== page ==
Intel Unveils Immersive VR Gear And It’s Sleek

Intel has once again proved that it’s an active participant in the technology race.

While companies like Apple, Google, Samsung and Facebook are curled up in their secret labs working on virtual and mixed reality platforms, Intel has come out in the open to showcase a sleek VR gear which will offer users a rich, immersive experience.

Intel’s new VR gear will transport users to the sandy beaches of Caribbean or the deserts of Dubai. You could even take a peek at the Eiffel Tower or the Colosseum of Rome — without even being there.


Dubbed Project Alloy, Intel’s virtual reality goggles — also made compatible for so-called mixed reality — drags real-world objects into the virtual realm using 3D cameras. The new all-in-one virtual reality solution leverages Intel RealSense technology. Project Alloy will be offered as an open platform in 2017, the company announced.

According to the company’s press release, Intel is focusing on two prime aspects, ease of use and immersive experience.

In an effort to make the mixed reality experience hassle-free, Intel has made sure that its new gear is sleek and handy. This means no pesky wires hanging out of the device, which might ruin the user experience.


The headset uses Intel’s RealSense cameras, which have depth-sensing capabilities, to allow objects such as the user’s hands to be tracked and entered into the virtual world displayed within the goggles. It does not require additional sensors.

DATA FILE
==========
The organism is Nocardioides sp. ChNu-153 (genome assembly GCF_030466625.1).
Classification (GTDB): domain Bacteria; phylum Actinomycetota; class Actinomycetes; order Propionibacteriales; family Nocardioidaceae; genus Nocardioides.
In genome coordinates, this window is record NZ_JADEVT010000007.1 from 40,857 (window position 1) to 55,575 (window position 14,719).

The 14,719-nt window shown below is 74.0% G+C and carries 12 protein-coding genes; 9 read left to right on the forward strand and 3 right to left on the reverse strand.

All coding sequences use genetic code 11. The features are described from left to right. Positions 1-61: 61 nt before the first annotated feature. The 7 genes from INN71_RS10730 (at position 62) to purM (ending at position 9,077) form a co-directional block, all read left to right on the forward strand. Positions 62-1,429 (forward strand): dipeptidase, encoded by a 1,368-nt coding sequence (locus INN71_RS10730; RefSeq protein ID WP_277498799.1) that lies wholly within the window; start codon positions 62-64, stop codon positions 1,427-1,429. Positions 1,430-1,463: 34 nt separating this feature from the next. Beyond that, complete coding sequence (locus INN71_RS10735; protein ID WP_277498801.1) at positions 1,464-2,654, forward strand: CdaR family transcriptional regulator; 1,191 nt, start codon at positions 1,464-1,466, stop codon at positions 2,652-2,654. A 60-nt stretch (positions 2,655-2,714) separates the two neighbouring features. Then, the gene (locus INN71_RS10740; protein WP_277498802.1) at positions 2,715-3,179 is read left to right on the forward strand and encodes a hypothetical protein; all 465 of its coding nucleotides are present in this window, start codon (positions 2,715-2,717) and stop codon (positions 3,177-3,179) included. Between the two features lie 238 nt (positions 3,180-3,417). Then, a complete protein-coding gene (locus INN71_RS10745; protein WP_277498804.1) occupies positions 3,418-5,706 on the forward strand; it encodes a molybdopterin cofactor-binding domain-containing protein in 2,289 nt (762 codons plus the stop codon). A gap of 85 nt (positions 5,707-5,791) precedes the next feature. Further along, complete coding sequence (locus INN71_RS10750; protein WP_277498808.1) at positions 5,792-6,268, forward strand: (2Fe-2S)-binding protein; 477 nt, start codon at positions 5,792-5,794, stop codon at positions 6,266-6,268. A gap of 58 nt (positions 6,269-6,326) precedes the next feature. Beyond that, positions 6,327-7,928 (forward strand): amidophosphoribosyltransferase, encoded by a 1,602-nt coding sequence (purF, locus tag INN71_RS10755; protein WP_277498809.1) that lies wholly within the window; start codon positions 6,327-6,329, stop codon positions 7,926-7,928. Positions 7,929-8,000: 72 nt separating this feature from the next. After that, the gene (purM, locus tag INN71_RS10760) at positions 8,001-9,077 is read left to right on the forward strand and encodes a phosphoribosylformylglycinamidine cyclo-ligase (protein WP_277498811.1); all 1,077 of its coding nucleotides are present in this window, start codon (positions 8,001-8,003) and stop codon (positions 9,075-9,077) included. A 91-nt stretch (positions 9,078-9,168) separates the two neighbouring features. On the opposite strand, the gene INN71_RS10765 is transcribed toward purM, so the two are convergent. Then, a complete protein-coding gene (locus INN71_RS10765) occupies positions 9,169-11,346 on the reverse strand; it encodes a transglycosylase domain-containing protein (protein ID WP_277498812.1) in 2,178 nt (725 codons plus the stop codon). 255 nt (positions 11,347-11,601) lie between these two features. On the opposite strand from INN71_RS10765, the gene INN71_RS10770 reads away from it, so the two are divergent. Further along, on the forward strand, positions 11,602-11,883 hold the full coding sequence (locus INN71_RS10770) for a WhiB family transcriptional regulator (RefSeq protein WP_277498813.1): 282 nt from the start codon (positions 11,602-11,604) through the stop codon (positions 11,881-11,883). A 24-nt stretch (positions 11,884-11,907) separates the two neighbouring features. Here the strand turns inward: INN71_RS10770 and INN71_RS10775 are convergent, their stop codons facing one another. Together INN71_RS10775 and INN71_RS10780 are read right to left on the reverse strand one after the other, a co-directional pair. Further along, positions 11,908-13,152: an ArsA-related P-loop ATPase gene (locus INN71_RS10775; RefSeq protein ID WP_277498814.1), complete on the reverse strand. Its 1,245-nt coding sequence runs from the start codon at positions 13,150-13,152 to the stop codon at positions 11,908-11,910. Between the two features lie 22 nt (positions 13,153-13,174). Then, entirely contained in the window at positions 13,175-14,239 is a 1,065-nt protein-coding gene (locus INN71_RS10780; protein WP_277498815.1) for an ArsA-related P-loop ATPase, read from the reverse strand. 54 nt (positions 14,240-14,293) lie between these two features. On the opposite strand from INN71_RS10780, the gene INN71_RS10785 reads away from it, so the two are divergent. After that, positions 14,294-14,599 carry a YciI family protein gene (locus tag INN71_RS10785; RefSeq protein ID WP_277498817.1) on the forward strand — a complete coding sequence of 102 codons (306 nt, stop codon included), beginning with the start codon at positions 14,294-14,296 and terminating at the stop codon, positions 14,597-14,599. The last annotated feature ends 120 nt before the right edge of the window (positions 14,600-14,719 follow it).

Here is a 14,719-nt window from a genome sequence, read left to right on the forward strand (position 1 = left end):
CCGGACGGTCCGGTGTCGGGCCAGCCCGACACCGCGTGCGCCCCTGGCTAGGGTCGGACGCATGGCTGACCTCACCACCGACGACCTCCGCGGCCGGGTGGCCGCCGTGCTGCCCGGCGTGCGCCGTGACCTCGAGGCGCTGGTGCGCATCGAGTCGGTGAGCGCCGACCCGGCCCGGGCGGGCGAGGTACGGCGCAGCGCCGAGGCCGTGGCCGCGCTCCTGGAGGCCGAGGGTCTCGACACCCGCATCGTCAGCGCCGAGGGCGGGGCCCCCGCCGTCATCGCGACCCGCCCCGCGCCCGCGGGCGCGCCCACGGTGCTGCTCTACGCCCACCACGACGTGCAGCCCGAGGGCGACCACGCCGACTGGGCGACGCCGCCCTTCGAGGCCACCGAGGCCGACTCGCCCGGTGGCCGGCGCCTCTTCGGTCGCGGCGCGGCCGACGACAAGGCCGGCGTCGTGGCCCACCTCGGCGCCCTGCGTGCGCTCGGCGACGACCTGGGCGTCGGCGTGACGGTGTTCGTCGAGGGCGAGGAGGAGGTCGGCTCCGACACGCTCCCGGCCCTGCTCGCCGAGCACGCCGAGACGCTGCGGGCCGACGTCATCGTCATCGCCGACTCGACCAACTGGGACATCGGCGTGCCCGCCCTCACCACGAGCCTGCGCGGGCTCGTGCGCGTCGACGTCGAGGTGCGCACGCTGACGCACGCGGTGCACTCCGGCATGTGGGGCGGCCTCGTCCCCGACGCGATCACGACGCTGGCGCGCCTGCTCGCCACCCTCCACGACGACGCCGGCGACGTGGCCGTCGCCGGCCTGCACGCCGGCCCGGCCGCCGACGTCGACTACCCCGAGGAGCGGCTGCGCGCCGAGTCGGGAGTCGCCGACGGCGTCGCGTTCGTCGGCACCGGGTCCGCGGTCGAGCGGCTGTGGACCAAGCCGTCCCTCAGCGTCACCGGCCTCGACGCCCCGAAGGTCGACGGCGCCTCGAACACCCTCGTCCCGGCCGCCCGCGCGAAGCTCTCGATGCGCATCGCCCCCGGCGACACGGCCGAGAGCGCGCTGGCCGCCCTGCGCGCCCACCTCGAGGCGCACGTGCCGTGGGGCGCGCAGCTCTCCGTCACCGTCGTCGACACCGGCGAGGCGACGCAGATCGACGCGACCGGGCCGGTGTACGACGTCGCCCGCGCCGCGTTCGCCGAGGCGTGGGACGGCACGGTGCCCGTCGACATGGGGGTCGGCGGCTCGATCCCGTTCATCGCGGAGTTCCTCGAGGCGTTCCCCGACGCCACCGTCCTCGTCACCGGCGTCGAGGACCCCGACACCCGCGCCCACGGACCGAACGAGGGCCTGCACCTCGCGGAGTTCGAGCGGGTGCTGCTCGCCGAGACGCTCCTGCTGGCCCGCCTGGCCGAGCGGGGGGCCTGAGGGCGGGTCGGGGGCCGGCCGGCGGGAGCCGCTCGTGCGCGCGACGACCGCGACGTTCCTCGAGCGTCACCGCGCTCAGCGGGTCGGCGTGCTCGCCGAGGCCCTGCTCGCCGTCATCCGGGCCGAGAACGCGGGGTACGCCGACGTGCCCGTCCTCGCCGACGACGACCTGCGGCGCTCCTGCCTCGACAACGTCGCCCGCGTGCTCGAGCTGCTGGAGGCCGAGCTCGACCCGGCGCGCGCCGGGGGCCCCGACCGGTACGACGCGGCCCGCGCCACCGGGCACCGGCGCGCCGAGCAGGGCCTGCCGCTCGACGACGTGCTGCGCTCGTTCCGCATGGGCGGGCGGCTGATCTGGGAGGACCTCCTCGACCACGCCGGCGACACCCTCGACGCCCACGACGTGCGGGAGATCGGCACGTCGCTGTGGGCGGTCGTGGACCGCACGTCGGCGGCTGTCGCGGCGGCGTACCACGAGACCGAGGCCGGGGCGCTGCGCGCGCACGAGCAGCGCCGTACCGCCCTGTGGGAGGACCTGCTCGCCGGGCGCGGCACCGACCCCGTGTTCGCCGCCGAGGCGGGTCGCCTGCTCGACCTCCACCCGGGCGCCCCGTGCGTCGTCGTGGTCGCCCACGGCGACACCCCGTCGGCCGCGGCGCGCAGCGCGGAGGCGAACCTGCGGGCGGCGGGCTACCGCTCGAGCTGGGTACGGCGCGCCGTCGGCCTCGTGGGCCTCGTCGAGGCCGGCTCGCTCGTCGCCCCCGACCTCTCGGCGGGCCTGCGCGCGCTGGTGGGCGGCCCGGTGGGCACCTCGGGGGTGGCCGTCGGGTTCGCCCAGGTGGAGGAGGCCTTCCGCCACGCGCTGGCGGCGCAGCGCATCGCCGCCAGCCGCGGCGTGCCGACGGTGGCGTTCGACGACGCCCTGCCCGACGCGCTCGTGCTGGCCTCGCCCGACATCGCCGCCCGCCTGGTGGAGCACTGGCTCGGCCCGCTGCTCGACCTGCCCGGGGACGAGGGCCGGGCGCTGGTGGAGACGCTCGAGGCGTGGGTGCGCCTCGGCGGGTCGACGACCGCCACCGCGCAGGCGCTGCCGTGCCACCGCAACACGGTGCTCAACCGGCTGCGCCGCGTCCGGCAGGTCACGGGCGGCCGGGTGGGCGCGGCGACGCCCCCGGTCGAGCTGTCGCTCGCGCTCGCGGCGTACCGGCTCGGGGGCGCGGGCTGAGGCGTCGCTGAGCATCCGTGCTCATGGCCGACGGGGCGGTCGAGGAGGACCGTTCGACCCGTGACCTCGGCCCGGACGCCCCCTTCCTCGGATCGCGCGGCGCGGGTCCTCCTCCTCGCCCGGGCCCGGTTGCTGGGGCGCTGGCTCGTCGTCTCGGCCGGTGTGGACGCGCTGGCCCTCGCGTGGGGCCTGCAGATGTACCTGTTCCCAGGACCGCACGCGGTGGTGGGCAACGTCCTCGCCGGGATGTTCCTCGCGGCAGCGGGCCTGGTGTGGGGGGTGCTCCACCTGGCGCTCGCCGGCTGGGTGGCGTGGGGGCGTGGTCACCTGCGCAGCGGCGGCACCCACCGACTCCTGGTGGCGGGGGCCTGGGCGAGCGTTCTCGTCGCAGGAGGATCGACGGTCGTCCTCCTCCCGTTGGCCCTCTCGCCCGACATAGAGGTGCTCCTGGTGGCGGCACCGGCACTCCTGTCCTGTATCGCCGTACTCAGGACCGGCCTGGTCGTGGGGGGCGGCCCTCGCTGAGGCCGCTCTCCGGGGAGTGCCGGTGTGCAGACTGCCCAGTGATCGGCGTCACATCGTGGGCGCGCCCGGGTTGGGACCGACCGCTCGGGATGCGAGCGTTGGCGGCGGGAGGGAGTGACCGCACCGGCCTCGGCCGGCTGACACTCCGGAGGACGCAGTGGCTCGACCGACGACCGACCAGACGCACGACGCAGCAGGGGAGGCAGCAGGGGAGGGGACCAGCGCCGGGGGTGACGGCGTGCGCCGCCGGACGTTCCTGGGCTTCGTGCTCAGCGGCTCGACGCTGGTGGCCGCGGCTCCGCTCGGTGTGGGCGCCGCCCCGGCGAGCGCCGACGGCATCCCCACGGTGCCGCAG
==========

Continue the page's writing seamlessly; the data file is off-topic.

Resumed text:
“The computing power is located in the Alloy Head-Mounted Device (HMD), which allows the user to experience VR untethered. That means you can ‘cut the VR cord,’ allowing a free range of motion with six degrees-of-freedom across a large space. This, combined with collision detection and avoidance, enables the user to utilize physical movement to explore a virtual space,” the press release stated.

The new merged reality is powered by Intel RealSense cameras attached to the VR headset and is not dependent on setting up any external sensors or cameras around the room.

During the opening keynote of the Intel Developer Forum in San Francisco on August 16, Intel CEO Brian Krzanich said, “Merged reality delivers virtual-world experiences more dynamically and naturally than ever before – and makes experiences impossible in the real world now possible.”

“Pick up your real-world tennis racket in your living room and step virtually on to the court at Wimbledon. Be the ultimate concert master – fully unplugged. Plan your virtual visit to the Sistine Chapel while never leaving the office. Experience a sporting event, a concert or a film scene from any point of view – and from any position,” he said, according to a report by The Guardian.

Intel also intends to open source the Alloy hardware next year, alongside its RealSense application programming interface (API) so third-party manufacturers can develop headsets of their own that run on Windows 10 and tap into Intel tech.

“Anybody can take the Alloy hardware, combine it with Windows Holographic, and build a world-class virtual reality system with any manufacturer they choose,” Krzanich said, according to The Verge.

“Merged reality goes beyond computer-generated content. It’s about bringing the real physical world into the digital world real time — and reimagining it with computing power,”said Krzanich in his blog on Medium.

“Regardless of whether you’re seeking to experience augmented reality or virtual reality, your freedom in the world of your choice depends on how you merge your realities and the technologies that enable you to cross over from the physical to the virtual, and the virtual to the physical. We’re rapidly moving toward a world where the boundary between the digital and the physical is eroding, and merging in new exciting ways. It’s truly the best of all worlds — and there’s only more to come,” added Krzanich.

[Image via Intel Corporation]